I live in a small community. Really, it is a village. In the center of the village we have a school, three churches, a fire station, an auto shop and The Cow Market… because there is a giant mural of a holstein cow hand painted on the 159th St. side of the hundred-year-old building. From the moment we first heard the jingle of the bell as we walked across the threshold of the market with then four-year-old Hannah it has been The Cow Market, although I can guarantee you won’t find Cow Market in the Yellow Pages. Its real name is the Hockinson Market.
On any given morning you’ll find a retired doctor, a P.E. teacher, a retired elementary school teacher and a variety of other men sitting around the counter of the Cow Market, deliberating on whatever topic strikes them. Hawks football. The weather. The price of gas. We don’t have a village government but we have these men who assemble before the first rays of sun shoot shards of light through the fir trees. They are our “village council”.
In our little village people watch out for people. Sometimes that’s a good thing. Sometimes, not so good. Such is the life in a small village. We have families who live in log cabins deep in the woods and we have families who live in mansions high on their mountain perch whose windows welcome the distant lights of Portland sparkling in the twilight.
We wave at each other as we walk or drive. Its a simple gesture but it is one that keeps neighbors connected. I waved to many this morning after I dropped my car off at the auto works shop and multitasked a workout of huffing (more like weezing) back up the imposing 164th St. hill. For those of you who live close…you know the hill…the 6/10th mile long incline introducing the plain between the Columbia River to the first rise in elevation of the Cascade Foothills…the 6/10th mile long hill that makes asthmatics out of cross country runners…the 6/10th mile hill that defines treacherous in an ice storm. The 6/10th mile hill that will go down in legend as the site of probably the most insane thing Nick has done in his 17 years of life. OK, looking back six or so years, my perception of insanity has changed a little bit after living in the trenches with four boys, but none-the-less this 6/10 mile hill owns the right to claim one episode in epic insanity within our little village.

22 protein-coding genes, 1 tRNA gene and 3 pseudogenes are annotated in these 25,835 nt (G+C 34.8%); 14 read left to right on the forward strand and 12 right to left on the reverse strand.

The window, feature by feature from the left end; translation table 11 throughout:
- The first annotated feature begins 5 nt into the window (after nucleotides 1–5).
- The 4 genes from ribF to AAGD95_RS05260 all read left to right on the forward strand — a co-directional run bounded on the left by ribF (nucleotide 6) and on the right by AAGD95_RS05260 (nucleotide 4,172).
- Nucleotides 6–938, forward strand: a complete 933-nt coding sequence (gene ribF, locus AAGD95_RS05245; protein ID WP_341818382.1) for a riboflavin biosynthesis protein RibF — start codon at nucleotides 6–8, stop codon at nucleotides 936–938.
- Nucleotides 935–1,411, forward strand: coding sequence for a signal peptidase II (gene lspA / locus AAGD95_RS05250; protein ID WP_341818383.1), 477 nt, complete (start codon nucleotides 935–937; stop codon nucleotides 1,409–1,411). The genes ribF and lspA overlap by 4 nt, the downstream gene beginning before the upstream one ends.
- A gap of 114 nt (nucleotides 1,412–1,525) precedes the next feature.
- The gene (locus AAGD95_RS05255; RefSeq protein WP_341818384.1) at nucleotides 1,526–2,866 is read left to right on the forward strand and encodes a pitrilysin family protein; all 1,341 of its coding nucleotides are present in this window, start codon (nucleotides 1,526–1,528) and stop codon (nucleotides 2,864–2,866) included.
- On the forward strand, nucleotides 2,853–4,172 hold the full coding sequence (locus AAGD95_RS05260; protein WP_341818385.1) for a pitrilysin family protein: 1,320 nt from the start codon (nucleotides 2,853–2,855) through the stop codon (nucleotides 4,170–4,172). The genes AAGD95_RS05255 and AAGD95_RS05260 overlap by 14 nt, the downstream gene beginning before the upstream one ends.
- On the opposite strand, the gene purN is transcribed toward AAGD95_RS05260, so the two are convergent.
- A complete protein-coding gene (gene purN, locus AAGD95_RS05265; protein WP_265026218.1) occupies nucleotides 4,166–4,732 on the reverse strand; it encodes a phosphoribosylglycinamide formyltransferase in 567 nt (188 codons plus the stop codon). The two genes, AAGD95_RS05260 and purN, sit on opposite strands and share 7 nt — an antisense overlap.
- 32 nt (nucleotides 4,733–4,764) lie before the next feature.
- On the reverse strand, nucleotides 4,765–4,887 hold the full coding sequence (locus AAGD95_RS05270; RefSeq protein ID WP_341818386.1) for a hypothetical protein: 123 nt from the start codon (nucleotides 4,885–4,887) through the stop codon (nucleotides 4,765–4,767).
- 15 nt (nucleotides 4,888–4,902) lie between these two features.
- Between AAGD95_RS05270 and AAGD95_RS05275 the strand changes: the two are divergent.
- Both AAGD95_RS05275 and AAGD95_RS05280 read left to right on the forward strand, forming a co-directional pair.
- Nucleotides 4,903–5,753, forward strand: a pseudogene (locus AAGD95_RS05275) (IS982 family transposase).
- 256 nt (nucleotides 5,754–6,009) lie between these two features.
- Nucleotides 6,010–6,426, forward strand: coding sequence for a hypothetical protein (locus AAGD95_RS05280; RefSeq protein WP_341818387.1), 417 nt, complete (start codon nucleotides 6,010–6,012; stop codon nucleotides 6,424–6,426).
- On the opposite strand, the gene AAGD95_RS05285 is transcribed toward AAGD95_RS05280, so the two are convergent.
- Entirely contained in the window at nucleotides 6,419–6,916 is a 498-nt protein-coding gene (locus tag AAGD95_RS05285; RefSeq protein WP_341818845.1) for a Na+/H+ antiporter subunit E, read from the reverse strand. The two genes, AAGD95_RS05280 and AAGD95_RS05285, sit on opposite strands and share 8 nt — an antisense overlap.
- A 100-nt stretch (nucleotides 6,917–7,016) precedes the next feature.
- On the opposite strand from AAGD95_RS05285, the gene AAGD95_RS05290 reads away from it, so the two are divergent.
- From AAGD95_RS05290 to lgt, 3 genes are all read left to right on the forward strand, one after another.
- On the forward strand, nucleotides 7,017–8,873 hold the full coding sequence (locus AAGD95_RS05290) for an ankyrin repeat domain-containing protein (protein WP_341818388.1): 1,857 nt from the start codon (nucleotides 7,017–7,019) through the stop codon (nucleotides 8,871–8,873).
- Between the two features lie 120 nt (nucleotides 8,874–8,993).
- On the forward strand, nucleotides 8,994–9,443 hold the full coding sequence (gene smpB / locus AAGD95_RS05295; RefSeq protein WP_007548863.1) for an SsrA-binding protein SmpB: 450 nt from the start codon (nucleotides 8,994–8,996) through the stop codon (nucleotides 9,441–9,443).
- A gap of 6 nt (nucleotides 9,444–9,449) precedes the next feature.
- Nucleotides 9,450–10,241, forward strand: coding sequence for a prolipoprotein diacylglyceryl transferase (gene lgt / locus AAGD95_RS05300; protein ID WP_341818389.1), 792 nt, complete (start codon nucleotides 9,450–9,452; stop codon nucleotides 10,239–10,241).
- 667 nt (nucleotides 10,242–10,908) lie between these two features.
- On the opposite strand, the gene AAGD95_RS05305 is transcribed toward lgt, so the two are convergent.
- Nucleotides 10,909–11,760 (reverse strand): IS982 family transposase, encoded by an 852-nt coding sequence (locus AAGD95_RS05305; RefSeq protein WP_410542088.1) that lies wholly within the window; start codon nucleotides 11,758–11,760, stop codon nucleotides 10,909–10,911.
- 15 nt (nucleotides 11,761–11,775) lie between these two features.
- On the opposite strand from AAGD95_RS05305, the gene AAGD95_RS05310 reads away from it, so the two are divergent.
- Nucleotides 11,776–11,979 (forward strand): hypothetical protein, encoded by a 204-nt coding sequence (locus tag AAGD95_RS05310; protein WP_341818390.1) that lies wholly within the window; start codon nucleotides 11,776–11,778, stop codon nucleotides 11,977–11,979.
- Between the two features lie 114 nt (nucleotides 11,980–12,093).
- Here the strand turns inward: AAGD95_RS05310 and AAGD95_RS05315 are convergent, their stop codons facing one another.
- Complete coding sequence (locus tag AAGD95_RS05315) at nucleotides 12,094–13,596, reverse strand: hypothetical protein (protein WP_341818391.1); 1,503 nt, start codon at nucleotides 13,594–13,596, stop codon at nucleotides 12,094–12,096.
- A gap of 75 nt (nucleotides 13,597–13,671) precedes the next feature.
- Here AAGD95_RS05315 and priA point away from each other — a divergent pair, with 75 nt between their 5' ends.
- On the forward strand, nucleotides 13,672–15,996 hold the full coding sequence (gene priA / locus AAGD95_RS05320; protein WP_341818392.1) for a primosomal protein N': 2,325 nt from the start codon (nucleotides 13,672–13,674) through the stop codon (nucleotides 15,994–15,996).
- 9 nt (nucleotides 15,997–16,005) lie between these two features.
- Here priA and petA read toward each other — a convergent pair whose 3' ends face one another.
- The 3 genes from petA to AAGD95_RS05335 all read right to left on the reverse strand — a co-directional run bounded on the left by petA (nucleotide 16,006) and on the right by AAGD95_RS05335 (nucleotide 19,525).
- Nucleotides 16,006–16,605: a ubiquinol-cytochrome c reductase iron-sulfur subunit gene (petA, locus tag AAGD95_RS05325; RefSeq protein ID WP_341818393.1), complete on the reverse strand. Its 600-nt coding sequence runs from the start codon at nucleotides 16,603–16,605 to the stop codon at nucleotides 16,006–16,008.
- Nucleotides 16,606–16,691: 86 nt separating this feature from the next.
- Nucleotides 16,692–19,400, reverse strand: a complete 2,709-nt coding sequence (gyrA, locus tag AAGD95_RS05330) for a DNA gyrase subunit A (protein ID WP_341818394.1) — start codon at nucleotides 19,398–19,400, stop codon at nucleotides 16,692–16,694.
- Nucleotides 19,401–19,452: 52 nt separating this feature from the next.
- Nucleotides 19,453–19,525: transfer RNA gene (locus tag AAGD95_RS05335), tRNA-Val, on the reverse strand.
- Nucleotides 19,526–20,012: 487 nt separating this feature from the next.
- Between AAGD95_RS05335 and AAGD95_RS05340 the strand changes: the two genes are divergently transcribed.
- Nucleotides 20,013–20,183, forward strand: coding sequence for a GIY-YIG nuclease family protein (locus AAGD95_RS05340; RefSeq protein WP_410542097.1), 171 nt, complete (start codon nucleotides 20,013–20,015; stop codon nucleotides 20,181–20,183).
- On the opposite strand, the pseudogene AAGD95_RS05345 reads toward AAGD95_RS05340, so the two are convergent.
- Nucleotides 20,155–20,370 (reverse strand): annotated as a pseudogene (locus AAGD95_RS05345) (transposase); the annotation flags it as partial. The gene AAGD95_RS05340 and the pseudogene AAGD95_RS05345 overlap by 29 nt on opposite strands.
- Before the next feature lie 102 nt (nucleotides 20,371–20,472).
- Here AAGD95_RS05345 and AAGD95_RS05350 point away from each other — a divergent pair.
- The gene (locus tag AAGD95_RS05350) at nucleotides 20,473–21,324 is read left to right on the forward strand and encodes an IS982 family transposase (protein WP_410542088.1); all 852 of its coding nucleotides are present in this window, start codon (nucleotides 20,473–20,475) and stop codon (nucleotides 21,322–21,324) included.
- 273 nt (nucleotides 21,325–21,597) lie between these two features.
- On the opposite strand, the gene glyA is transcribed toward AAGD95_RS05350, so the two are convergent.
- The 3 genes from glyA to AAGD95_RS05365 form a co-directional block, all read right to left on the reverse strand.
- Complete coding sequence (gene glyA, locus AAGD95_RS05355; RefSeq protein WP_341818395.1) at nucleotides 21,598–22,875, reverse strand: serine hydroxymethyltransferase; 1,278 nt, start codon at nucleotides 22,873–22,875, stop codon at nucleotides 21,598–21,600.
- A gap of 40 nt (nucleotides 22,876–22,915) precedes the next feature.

Keep in mind the words I wrote a few paragraphs back, “In our village, people watch out for people.” So, on a cloudless warm Saturday in spring at least six years ago the phone rang and I answerd it. My friend Caren was on the other line. Caren used to live in a house about a quarter of the way up the big hill.
“Hey Caren, what’s up?”
“I just saw your son doing the stupidest thing I have ever seen in my life?”
Pause. Inventory sons within the house. Process of elimination. Nick.
“What?” I respond, thinking to myself, it can’t be THAT bad, its Nick after all.
She proceeded to tell me that as she was loading her youngest son into his carseat she caught out of the corner of her eye, careening down the center line of 164th St., at warp speed no less, a red Radio Flyer wagon containing my son and his best friend Casey. (Casey also lives on “the hill”. He’s always been the Eddie Haskell to my June Cleaver, and I mean that in the most loving endearing way! He’s my fifth son.)
“WHAT?” I repeated. “WHAT!?” Of course in my mind I’m thinking about the traffic on 164th St. Or that no car, local or otherwise, is going to expect a flippin’ Radio Flyer hauling’ ass down the center line of the road!
Once I caught my breath I thanked Caren for giving me the heads up. We moms, we’re each others sentinels. It is something I have loved about raising our kids in this little village. I hung up the phone, paced back and forth. Paced back and forth again. Then, when my breath returned to my lungs, I dialed Casey’s mom. She answered after a couple of rings.
“Hey, have you seen Nick?”
“Yeah, he’s right here. He and Casey just got here.”
“The Church of Christ, at the yard sale.”
“Did they tell you how they got there?” And then, much to her shock, I filled her in.
“Could I talk to Nick, please?”
A momentary pause. One where as I heard Nick taking the phone from Tracy’s hand I repeated over and over, “Breathe in. Breathe out. Breathe in. Breathe out.”
And as hard as I tried to be calm and rational. As hard as I tried to be June Cleaveresque and all, I couldn’t and I unloaded in a single breath, “Ok…here’s the deal Nick it’s one thing for my son to do something stupid and no one sees it it’s entirely another thing when a neighbor calls me up and tells me my son is doing something stupid you have twenty minutes to get yourself home or else!”
My thoughts…walking up that big hill in a time frame of twenty minutes…that is punishment no matter how young the lungs and legs are!
I don’t know what the “or else” would have been. In the time it took for Nick to get home I was just grateful to have him walk through the door in one piece without more than the soles of his shoes leaving a mark on the pavement. I think I hugged him and then I grounded him. That’s what June Cleaver would have done, right? I also think I asked him, “Why?” and if I remember correctly he answered, “Because it was there.”
The maiden voyage of the Radio Flyer piloted by Nick and his first mate Casey is of legend now. But like Howard Hugh’s Spruce Goose its a one time flight, although I am quite confident it wasn’t Howard’s mom grounding his dream.
It has taken a few years…but just today I smiled about it, as I walked up the big hill in our little village. Ironically, as I was passing their point of liftoff Defying Gravity was playing on my iPod. I purposely turned around and looked down the hill and imagined it in the eyes of two eleven-year-old boys, defying gravity in a Radio Flyer, taking on the challenge because it was there.
I shook my head and smiled inwardly and muttered to myself, “Idiots…”